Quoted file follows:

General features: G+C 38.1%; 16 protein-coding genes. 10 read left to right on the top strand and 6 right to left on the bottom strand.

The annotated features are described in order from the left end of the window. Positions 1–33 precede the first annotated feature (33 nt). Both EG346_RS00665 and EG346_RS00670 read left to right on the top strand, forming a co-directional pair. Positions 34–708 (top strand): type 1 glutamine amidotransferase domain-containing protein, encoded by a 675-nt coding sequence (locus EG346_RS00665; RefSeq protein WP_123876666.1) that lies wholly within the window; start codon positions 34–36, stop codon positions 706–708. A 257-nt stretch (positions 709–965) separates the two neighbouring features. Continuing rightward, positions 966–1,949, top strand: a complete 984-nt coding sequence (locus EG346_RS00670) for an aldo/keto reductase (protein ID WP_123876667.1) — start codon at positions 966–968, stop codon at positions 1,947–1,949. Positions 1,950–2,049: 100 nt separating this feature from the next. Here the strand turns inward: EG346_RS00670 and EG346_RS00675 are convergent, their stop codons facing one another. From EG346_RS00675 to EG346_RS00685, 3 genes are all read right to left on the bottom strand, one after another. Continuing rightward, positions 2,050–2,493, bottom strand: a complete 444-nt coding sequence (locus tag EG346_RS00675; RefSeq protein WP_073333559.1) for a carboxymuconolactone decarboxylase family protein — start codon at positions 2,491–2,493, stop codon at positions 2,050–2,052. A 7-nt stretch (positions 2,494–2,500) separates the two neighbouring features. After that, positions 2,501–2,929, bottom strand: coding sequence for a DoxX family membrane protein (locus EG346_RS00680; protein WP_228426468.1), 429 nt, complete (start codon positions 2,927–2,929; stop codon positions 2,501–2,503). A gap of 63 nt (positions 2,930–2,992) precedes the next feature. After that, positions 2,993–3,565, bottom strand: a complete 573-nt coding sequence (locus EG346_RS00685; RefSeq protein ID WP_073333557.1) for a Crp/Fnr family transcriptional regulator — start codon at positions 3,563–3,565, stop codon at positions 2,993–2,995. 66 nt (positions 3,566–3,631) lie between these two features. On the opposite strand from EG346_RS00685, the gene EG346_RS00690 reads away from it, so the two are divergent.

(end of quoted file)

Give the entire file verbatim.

General features: G+C 38.1%; 16 protein-coding genes. 10 read left to right on the top strand and 6 right to left on the bottom strand.

The annotated features are described in order from the left end of the window. Positions 1–33 precede the first annotated feature (33 nt). Both EG346_RS00665 and EG346_RS00670 read left to right on the top strand, forming a co-directional pair. Positions 34–708 (top strand): type 1 glutamine amidotransferase domain-containing protein, encoded by a 675-nt coding sequence (locus EG346_RS00665; RefSeq protein WP_123876666.1) that lies wholly within the window; start codon positions 34–36, stop codon positions 706–708. A 257-nt stretch (positions 709–965) separates the two neighbouring features. Continuing rightward, positions 966–1,949, top strand: a complete 984-nt coding sequence (locus EG346_RS00670) for an aldo/keto reductase (protein ID WP_123876667.1) — start codon at positions 966–968, stop codon at positions 1,947–1,949. Positions 1,950–2,049: 100 nt separating this feature from the next. Here the strand turns inward: EG346_RS00670 and EG346_RS00675 are convergent, their stop codons facing one another. From EG346_RS00675 to EG346_RS00685, 3 genes are all read right to left on the bottom strand, one after another. Continuing rightward, positions 2,050–2,493, bottom strand: a complete 444-nt coding sequence (locus tag EG346_RS00675; RefSeq protein WP_073333559.1) for a carboxymuconolactone decarboxylase family protein — start codon at positions 2,491–2,493, stop codon at positions 2,050–2,052. A 7-nt stretch (positions 2,494–2,500) separates the two neighbouring features. After that, positions 2,501–2,929, bottom strand: coding sequence for a DoxX family membrane protein (locus EG346_RS00680; protein WP_228426468.1), 429 nt, complete (start codon positions 2,927–2,929; stop codon positions 2,501–2,503). A gap of 63 nt (positions 2,930–2,992) precedes the next feature. After that, positions 2,993–3,565, bottom strand: a complete 573-nt coding sequence (locus EG346_RS00685; RefSeq protein ID WP_073333557.1) for a Crp/Fnr family transcriptional regulator — start codon at positions 3,563–3,565, stop codon at positions 2,993–2,995. 66 nt (positions 3,566–3,631) lie between these two features. On the opposite strand from EG346_RS00685, the gene EG346_RS00690 reads away from it, so the two are divergent.